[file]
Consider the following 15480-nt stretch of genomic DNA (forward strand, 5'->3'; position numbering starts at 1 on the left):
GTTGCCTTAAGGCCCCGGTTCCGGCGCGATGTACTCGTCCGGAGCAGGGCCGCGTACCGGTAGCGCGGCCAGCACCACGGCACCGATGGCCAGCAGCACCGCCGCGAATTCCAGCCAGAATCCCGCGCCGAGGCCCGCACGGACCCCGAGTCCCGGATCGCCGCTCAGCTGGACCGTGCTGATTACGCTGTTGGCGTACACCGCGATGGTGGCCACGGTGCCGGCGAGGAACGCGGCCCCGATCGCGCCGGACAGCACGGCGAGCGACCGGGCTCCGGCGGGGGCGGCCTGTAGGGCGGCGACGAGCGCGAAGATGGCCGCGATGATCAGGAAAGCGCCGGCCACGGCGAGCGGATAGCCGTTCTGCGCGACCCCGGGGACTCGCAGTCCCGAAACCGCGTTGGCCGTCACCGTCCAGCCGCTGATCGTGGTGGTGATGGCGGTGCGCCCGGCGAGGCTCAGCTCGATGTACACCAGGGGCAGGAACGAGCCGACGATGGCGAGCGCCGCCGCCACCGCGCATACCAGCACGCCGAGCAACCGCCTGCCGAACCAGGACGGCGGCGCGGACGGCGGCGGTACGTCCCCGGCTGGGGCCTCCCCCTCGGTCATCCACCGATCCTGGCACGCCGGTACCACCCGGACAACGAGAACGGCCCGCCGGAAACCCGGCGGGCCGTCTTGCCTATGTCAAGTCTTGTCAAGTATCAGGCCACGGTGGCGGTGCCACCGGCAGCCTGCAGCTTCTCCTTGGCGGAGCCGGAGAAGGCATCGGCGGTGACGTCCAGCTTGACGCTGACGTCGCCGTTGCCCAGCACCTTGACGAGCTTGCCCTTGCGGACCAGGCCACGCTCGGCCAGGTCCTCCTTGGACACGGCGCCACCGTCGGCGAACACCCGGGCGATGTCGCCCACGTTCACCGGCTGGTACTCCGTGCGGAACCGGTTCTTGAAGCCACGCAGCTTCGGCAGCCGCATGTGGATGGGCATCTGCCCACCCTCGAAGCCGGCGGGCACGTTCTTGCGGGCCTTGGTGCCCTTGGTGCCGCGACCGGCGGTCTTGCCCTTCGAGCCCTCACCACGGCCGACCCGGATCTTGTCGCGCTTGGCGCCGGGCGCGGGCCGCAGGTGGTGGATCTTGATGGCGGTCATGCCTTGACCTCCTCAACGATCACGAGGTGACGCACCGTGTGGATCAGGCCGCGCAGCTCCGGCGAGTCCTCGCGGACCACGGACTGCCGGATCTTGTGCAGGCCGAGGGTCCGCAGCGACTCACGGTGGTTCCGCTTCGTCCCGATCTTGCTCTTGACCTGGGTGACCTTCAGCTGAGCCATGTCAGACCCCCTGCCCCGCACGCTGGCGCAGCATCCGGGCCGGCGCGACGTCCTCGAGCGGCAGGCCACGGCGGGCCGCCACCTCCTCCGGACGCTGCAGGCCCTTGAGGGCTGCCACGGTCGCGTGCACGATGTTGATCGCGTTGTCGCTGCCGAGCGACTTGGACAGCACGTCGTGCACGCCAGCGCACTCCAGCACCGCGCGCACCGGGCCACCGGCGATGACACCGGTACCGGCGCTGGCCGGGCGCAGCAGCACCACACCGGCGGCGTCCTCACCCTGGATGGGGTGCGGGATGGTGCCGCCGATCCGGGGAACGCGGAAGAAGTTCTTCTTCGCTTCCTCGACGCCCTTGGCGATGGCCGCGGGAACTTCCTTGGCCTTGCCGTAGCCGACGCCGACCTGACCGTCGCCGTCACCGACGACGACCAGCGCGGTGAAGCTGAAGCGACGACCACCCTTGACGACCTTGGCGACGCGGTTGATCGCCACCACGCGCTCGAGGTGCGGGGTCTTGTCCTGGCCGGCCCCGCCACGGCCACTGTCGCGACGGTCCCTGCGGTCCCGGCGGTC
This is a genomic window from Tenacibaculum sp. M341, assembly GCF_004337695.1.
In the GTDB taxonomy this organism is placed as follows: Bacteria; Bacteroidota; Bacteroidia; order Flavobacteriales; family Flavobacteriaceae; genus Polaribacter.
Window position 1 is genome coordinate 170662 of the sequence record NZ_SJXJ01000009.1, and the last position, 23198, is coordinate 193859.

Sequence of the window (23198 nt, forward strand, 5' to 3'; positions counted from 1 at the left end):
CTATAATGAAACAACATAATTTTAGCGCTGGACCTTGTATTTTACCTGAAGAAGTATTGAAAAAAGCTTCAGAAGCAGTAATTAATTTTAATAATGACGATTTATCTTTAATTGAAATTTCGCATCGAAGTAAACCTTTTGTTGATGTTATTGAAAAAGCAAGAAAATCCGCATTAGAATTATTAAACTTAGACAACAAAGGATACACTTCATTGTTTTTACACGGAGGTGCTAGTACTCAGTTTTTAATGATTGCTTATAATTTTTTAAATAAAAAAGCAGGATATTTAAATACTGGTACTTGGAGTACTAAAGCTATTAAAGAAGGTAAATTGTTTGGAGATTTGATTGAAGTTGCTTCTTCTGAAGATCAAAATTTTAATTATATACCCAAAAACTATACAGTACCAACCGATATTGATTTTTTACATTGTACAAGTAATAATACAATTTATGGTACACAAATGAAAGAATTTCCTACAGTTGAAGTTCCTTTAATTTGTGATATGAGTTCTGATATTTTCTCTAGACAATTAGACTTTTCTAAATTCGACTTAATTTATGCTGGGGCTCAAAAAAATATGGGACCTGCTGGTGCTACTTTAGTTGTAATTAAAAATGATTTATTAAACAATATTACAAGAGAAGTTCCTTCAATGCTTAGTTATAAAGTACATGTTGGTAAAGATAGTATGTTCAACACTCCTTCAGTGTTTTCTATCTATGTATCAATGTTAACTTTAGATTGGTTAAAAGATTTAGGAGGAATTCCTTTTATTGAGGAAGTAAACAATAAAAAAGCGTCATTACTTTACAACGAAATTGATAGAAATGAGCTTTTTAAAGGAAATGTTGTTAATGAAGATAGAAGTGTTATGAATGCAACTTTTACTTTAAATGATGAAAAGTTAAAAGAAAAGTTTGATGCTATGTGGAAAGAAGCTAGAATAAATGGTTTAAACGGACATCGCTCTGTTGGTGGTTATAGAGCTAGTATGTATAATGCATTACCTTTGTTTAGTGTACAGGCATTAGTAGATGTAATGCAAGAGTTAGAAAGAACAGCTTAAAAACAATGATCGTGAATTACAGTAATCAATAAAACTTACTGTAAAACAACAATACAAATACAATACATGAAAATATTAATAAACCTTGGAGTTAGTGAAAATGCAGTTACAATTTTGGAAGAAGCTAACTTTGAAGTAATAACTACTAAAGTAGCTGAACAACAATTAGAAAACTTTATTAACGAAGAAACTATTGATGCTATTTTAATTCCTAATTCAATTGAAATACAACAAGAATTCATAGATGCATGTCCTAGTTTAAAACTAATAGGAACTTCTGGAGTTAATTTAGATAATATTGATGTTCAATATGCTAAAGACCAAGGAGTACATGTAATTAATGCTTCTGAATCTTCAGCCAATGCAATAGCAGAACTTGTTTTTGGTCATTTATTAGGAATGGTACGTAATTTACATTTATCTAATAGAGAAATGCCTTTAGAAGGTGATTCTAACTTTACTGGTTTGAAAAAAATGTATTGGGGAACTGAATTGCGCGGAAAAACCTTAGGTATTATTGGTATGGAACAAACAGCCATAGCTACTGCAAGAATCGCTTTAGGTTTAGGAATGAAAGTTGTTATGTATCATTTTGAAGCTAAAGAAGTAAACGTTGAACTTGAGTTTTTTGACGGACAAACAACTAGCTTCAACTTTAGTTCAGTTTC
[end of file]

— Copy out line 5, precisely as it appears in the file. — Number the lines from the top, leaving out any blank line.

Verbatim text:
Window position 1 is genome coordinate 170662 of the sequence record NZ_SJXJ01000009.1, and the last position, 23198, is coordinate 193859.